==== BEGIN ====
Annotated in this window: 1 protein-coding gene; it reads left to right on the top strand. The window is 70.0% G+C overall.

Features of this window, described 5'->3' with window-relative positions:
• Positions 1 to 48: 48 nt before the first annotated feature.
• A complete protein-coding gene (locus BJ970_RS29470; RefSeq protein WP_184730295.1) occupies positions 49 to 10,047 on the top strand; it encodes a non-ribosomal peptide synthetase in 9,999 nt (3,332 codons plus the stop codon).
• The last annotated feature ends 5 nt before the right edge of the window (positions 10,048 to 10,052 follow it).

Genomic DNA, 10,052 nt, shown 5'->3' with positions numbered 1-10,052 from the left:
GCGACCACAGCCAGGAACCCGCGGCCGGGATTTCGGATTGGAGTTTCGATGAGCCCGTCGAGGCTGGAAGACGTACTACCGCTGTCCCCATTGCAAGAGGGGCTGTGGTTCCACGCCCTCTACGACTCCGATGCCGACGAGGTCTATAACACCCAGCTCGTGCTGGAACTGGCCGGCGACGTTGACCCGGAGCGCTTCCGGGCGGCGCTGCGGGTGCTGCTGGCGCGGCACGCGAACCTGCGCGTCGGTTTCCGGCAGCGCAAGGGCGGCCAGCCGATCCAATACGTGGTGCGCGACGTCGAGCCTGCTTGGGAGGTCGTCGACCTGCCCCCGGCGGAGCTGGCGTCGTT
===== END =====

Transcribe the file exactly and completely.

Annotated in this window: 1 protein-coding gene; it reads left to right on the top strand. The window is 70.0% G+C overall.

Features of this window, described 5'->3' with window-relative positions:
• Positions 1 to 48: 48 nt before the first annotated feature.
• A complete protein-coding gene (locus BJ970_RS29470; RefSeq protein WP_184730295.1) occupies positions 49 to 10,047 on the top strand; it encodes a non-ribosomal peptide synthetase in 9,999 nt (3,332 codons plus the stop codon).
• The last annotated feature ends 5 nt before the right edge of the window (positions 10,048 to 10,052 follow it).

Genomic DNA, 10,052 nt, shown 5'->3' with positions numbered 1-10,052 from the left:
GCGACCACAGCCAGGAACCCGCGGCCGGGATTTCGGATTGGAGTTTCGATGAGCCCGTCGAGGCTGGAAGACGTACTACCGCTGTCCCCATTGCAAGAGGGGCTGTGGTTCCACGCCCTCTACGACTCCGATGCCGACGAGGTCTATAACACCCAGCTCGTGCTGGAACTGGCCGGCGACGTTGACCCGGAGCGCTTCCGGGCGGCGCTGCGGGTGCTGCTGGCGCGGCACGCGAACCTGCGCGTCGGTTTCCGGCAGCGCAAGGGCGGCCAGCCGATCCAATACGTGGTGCGCGACGTCGAGCCTGCTTGGGAGGTCGTCGACCTGCCCCCGGCGGAGCTGGCGTCGTT